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After the real estate boom

New home starts in Jackson County declined by 23 percent in 2011, according to preliminary numbers reported by the Federal Housing and Urban Development Department.

The federal data base showed 238 single-family residence permits were issued during 2011, compared with 293 in 2010. "It's not a good time for contractors and developers," said Brad Bennington of Bennington Construction in Phoenix, who's also a past president of the Home Builders Association of Jackson County.

To put things into perspective, between 2003 and 2005, there were an average of 1,751 single-family structure permits issued each year in the county. During those boom times, builders couldn't throw up houses fast enough to keep pace with the demand and usually had buyers ready to pounce the moment the foundation was laid.

That has changed.

"You are not going to see many spec homes being built," Bennington said.

For the most part, the only builders who are active are those who were able to buy property at low cost.

"Some builders have acquired land at devalued prices," Bennington said. "The majority of the cost (for a new home) is in the ground and infrastructure. When the lots come out the other end from a foreclosure, the hit has been taken and when there is a qualified buyer, the risk is very small. A contractor can build at competitive price and make a profit."

Bennington said there won't be a change in the new construction trend until foreclosures are no longer a major component of sales. "It's softened prices and made it hard because we don't have (comparative sales) that would support prices," he said. "The comps get lower, and more foreclosures continue to erode prices."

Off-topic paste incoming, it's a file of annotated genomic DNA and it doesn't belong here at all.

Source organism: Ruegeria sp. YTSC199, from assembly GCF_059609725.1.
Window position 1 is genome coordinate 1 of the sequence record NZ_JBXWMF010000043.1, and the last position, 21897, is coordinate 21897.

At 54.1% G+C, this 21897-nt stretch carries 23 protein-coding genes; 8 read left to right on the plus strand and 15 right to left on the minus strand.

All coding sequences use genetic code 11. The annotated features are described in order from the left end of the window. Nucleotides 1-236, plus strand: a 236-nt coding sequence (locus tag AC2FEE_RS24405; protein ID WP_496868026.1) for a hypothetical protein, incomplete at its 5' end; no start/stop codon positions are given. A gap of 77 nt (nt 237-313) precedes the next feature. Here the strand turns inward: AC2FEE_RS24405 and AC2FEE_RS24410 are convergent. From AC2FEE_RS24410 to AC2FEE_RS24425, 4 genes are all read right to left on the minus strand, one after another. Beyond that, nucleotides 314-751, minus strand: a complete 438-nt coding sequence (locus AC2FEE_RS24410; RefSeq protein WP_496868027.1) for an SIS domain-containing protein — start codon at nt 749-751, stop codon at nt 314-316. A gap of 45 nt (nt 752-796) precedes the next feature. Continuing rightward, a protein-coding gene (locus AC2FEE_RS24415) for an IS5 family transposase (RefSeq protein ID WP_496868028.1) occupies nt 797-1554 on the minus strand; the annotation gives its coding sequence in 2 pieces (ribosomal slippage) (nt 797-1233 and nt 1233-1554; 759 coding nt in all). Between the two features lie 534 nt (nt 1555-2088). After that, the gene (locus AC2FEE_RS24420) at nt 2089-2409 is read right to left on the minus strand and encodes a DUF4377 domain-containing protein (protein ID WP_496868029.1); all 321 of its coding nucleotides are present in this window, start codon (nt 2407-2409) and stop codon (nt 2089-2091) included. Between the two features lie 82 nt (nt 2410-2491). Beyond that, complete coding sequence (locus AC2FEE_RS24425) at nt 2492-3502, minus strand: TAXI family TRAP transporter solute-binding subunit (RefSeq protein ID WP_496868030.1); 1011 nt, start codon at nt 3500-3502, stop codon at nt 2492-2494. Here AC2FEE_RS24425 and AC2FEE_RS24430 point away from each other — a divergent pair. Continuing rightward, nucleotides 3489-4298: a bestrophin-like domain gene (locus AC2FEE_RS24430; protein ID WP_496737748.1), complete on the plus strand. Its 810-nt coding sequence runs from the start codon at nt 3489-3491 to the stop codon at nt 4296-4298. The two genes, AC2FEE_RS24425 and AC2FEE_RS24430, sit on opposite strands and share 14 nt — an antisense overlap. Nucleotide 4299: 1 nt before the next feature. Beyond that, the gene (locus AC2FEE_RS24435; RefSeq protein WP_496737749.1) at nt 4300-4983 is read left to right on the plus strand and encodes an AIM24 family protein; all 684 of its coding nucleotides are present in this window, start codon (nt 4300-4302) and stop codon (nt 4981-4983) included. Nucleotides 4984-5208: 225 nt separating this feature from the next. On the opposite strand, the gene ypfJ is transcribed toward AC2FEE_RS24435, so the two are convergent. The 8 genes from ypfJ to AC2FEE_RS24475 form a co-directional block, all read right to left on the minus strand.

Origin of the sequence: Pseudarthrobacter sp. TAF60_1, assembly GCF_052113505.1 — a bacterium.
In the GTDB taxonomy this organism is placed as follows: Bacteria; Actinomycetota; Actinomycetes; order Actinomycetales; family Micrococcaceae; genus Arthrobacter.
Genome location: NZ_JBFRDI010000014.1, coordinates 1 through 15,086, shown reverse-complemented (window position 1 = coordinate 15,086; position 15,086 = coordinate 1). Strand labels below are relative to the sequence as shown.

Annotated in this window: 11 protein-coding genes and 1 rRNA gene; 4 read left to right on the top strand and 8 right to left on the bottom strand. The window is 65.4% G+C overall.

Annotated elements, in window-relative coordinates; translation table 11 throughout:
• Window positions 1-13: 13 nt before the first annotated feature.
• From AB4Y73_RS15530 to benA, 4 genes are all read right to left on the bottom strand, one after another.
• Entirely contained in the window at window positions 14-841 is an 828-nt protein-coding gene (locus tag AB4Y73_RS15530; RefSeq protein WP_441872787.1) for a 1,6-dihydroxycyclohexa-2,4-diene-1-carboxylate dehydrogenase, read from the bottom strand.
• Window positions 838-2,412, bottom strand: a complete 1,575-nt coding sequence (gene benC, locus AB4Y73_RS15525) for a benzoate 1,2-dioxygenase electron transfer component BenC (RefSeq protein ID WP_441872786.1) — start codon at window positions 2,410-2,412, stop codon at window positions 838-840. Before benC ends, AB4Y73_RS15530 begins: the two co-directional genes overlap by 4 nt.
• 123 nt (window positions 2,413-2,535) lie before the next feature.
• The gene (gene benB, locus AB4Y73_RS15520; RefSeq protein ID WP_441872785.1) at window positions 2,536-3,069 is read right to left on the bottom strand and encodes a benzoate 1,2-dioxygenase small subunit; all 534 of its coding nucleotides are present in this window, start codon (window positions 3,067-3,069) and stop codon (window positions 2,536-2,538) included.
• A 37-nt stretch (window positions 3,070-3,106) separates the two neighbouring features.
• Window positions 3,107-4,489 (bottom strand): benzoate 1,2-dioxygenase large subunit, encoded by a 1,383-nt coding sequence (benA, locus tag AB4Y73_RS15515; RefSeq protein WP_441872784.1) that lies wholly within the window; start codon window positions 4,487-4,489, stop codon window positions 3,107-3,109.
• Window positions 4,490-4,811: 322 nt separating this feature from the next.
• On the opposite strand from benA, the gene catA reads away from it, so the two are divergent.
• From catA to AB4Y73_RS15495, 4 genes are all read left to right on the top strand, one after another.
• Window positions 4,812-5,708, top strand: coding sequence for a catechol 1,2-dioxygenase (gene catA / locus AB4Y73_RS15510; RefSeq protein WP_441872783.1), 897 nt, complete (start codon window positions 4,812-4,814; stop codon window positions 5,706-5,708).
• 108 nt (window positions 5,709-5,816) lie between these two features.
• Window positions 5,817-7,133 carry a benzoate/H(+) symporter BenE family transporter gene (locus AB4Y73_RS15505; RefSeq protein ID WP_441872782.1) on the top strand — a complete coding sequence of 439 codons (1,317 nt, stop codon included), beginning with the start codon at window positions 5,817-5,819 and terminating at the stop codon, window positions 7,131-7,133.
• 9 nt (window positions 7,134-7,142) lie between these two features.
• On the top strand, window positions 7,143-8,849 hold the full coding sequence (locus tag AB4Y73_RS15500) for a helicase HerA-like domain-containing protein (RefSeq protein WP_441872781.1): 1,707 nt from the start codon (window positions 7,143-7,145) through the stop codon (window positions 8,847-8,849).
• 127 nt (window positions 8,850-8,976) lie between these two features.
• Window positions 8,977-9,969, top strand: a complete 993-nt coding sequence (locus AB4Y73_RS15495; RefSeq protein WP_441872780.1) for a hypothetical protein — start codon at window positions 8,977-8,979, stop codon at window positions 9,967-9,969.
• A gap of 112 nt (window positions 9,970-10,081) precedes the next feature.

The inactivity has reduced the ranks of contractors, subcontractors and staffs, perhaps by as much as 50 percent, Bennington said. It also has reduced the number of people selling homes. Colin Mullane, a spokesman for the Rogue Valley Association of Realtors, said the number of agents has dropped from 1,150 in 2007 to about 720.

Southern Oregon Multiple Listing Service, which compiles data from real estate transactions, generates reports for existing and new home sales. But the dearth of construction turned the reports into a collage of NAs for "No or Insufficient Activity" during the reporting period.

"Our members don't like to see NAs," said Victoria Simone Stewart, technologist for SOMLS. "We want to show statistics that are useful to our members and the public, and they aren't useful statistics right now. We want to show what's going on in the market going forward."

Reach reporter Greg Stiles at 541-776-4463 or email business@mailtribune.com.

New home construction has slowed to a trickle in Jackson County, with fewer than 20 starts a month recorded in 2011. “It's not a good time for contractors and developers,” said construction expert Brad Bennington.